Home Tags Posts tagged with "Environmental Protection Agency"

Environmental Protection Agency


Although older homes have a distinct rustic charm to them, they’re not without their drawbacks. They tend to be inefficient when it comes to utilities, and the need for regular maintenance is huge compared to modern homes. More importantly though, living in an older home can often be bad for your health. Here are three common health hazards that are found in older homes.


House Wall Drops Damp Window Rain Water Glass

Source: Max Pixel

It may not be the most serious health hazard you can find in a home, but mold is still worth paying attention to all the same. Damp, indoor surfaces, such as walls, carpets and hard floors, provide ideal conditions for mold spores to settle and begin to spread. These are invisible to the naked eye, but float on the air around us wherever the conditions are right. Any building is at some risk of developing mold, but older homes, particularly in humid areas, are much more prone to it as they tend to have poorer sealing, and fail to keep out condensation. Enough mold has the potential to cause respiratory issues, and will aggravate asthma. Allergic reactions to it are also fairly common. If you find any mold in your home, try to get rid of whatever moisture source is causing it. You can read more at Removemoldguide.com.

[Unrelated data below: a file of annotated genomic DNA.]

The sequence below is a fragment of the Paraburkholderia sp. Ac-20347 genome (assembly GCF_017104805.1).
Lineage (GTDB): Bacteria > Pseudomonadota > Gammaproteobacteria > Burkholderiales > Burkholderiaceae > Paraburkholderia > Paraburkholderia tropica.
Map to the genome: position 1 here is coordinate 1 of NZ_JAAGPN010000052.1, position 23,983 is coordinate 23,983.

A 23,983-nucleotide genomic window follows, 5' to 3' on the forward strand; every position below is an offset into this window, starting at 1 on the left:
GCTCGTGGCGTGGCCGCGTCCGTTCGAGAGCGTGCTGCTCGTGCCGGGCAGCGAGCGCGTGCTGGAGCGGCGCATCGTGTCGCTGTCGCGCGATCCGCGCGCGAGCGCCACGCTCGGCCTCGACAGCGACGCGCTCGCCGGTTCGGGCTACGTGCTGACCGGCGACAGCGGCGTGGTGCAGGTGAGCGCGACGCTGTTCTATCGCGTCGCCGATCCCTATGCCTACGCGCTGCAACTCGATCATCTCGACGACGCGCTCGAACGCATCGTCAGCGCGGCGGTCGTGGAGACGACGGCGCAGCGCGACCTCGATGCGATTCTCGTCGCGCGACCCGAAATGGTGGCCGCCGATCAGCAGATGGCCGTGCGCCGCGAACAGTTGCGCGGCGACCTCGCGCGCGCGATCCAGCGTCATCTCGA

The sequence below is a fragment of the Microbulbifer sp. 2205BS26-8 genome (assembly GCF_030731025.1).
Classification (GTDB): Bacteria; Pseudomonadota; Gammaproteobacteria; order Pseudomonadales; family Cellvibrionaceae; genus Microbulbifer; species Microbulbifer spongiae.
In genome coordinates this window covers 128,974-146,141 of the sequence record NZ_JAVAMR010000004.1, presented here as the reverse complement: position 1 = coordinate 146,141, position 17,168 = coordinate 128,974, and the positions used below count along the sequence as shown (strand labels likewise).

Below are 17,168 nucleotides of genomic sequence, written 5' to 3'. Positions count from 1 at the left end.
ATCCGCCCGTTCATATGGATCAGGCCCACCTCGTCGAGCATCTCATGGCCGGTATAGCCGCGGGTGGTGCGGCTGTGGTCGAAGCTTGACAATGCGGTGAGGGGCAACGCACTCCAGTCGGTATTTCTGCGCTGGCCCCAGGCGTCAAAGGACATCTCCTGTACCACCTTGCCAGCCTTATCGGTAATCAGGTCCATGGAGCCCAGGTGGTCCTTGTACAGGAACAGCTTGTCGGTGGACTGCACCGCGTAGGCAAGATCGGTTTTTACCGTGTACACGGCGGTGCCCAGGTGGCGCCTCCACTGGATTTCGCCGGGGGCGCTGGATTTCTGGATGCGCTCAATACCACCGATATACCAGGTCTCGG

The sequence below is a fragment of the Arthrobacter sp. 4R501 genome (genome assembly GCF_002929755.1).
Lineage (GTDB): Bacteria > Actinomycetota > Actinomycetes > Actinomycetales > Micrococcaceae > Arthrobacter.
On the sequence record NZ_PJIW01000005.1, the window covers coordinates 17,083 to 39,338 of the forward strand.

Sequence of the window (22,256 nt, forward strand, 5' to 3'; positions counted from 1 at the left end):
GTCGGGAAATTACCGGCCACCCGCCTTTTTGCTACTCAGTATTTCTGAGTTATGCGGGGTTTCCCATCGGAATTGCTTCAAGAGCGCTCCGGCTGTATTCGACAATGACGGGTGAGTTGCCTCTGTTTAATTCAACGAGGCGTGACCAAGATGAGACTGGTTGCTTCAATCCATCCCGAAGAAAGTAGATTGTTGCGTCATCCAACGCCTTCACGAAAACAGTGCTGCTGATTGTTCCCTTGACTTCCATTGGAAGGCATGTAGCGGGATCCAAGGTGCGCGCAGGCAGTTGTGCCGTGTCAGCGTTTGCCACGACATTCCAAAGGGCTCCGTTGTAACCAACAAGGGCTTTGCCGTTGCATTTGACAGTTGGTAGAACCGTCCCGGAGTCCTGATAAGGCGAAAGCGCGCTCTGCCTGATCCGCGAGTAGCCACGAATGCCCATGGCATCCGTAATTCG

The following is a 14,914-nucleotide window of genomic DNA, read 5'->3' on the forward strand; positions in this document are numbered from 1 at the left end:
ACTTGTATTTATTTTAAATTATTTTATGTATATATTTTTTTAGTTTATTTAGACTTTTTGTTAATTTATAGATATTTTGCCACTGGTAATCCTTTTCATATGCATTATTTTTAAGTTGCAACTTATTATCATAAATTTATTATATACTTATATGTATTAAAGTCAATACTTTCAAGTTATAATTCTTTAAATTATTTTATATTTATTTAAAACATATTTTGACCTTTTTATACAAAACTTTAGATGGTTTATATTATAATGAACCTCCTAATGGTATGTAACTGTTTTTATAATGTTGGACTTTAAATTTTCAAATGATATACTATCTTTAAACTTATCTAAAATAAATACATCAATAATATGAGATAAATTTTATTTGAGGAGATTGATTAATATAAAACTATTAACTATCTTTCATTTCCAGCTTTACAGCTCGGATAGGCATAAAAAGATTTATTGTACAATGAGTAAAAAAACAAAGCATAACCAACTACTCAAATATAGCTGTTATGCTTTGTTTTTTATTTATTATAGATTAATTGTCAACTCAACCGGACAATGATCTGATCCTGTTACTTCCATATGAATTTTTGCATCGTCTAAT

Mold can be the source of some serious health issues, but they’re all fairly benign compared to the damage asbestos can do. Asbestos is a subsection of natural minerals. Due to its strength and fire-proof properties, it has been used in countless construction projects over the past century, as a reagent of roof shingles, insulation, concrete, and various other products. Though it’s now banned as a construction material, there are still many buildings in the developed world which contain asbestos. The material is only a threat if it becomes loose, and the invisible fibers enter the air. If these are breathed in, they can become lodged in the lungs, scarring the tissues, and increasing the risk of cancers like mesothelioma, especially in a person who smokes. You can read more about his at Mesotheliomahelp.org. If you don’t know when your home was last swept for asbestos, or you’re considering buying an older house, it’s worth hiring a qualified inspector for a risk assessment.

Lead Paint


Source: Flickr